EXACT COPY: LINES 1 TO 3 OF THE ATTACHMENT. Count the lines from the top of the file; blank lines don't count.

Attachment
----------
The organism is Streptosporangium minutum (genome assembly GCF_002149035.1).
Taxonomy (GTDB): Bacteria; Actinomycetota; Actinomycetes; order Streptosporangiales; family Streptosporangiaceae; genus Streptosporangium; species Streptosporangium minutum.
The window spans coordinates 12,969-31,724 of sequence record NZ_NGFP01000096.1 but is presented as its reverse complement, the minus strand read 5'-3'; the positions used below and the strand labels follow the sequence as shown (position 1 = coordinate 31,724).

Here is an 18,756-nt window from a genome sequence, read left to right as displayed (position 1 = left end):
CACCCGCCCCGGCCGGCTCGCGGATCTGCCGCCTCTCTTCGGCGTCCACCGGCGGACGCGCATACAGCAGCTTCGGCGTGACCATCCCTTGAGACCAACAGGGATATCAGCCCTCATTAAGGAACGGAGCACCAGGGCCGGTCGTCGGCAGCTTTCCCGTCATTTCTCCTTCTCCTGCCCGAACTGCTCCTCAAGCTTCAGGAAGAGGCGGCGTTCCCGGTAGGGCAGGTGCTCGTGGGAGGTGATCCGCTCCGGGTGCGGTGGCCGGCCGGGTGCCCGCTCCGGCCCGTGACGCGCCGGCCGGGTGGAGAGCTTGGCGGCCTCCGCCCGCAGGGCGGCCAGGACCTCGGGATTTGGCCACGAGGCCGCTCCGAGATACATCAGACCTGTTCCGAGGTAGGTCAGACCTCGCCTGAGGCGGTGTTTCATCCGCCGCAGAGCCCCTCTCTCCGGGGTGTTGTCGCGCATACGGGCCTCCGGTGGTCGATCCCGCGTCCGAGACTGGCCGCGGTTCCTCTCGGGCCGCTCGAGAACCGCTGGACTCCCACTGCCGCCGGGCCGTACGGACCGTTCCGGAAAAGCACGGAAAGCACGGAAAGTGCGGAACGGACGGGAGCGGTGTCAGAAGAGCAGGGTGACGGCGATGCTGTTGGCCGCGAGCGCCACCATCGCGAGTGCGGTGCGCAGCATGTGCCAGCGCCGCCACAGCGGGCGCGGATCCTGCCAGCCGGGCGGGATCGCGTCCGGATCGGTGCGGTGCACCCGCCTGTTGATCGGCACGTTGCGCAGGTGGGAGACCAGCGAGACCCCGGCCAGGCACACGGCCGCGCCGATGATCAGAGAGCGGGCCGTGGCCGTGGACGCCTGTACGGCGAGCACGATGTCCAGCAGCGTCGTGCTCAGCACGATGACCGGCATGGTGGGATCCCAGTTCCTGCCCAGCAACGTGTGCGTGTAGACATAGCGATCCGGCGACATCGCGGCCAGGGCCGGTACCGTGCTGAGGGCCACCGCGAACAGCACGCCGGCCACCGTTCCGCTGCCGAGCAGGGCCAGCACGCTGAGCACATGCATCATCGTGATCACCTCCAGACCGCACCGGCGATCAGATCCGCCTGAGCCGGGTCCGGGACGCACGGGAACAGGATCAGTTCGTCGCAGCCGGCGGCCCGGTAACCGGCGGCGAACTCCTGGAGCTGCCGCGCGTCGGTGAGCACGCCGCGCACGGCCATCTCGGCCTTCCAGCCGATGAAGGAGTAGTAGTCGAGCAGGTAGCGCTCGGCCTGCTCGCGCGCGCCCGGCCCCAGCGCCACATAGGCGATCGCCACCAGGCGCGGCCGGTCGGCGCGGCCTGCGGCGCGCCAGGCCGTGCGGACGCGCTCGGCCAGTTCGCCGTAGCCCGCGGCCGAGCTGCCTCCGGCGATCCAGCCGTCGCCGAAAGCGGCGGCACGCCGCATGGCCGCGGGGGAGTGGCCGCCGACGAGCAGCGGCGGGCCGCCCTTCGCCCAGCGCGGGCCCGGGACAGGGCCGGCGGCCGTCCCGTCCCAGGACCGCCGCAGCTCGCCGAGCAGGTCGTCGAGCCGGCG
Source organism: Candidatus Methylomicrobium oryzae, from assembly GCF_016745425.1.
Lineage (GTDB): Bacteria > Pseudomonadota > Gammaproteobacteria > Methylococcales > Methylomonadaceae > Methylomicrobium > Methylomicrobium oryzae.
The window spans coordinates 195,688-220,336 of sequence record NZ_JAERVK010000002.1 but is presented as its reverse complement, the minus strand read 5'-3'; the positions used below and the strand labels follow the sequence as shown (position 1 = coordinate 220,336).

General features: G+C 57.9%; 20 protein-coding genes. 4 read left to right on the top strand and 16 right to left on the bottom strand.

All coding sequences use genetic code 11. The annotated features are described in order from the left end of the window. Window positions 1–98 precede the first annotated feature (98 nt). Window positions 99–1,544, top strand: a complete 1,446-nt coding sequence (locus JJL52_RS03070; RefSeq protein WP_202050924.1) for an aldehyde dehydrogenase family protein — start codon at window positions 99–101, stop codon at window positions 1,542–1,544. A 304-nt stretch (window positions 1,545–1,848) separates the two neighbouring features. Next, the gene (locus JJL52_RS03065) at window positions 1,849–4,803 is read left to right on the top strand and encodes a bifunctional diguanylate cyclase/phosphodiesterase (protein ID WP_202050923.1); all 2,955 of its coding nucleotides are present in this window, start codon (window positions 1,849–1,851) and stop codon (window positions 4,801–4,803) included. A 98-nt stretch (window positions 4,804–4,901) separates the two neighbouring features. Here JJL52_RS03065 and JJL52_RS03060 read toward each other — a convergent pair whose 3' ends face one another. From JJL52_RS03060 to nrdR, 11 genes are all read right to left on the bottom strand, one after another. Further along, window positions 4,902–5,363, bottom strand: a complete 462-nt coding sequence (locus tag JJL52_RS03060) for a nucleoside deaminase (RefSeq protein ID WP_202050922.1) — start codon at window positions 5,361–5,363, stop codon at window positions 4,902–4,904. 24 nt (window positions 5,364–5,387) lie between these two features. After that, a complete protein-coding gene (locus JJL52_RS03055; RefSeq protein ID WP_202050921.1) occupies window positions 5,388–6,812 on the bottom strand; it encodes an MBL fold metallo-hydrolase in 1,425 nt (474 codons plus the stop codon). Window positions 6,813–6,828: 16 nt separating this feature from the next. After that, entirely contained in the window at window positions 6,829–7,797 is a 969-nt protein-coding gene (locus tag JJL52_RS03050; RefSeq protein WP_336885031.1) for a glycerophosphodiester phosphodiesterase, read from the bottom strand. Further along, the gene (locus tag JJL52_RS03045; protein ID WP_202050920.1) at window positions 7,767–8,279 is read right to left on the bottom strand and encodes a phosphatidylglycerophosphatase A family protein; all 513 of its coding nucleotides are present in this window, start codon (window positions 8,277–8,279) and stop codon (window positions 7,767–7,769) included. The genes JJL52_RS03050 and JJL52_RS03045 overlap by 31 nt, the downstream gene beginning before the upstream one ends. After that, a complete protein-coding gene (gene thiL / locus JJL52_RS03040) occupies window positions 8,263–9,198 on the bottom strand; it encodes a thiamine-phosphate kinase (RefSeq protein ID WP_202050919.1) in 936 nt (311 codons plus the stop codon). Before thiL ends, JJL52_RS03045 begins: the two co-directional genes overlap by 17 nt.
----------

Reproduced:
The organism is Streptosporangium minutum (genome assembly GCF_002149035.1).
Taxonomy (GTDB): Bacteria; Actinomycetota; Actinomycetes; order Streptosporangiales; family Streptosporangiaceae; genus Streptosporangium; species Streptosporangium minutum.
The window spans coordinates 12,969-31,724 of sequence record NZ_NGFP01000096.1 but is presented as its reverse complement, the minus strand read 5'-3'; the positions used below and the strand labels follow the sequence as shown (position 1 = coordinate 31,724).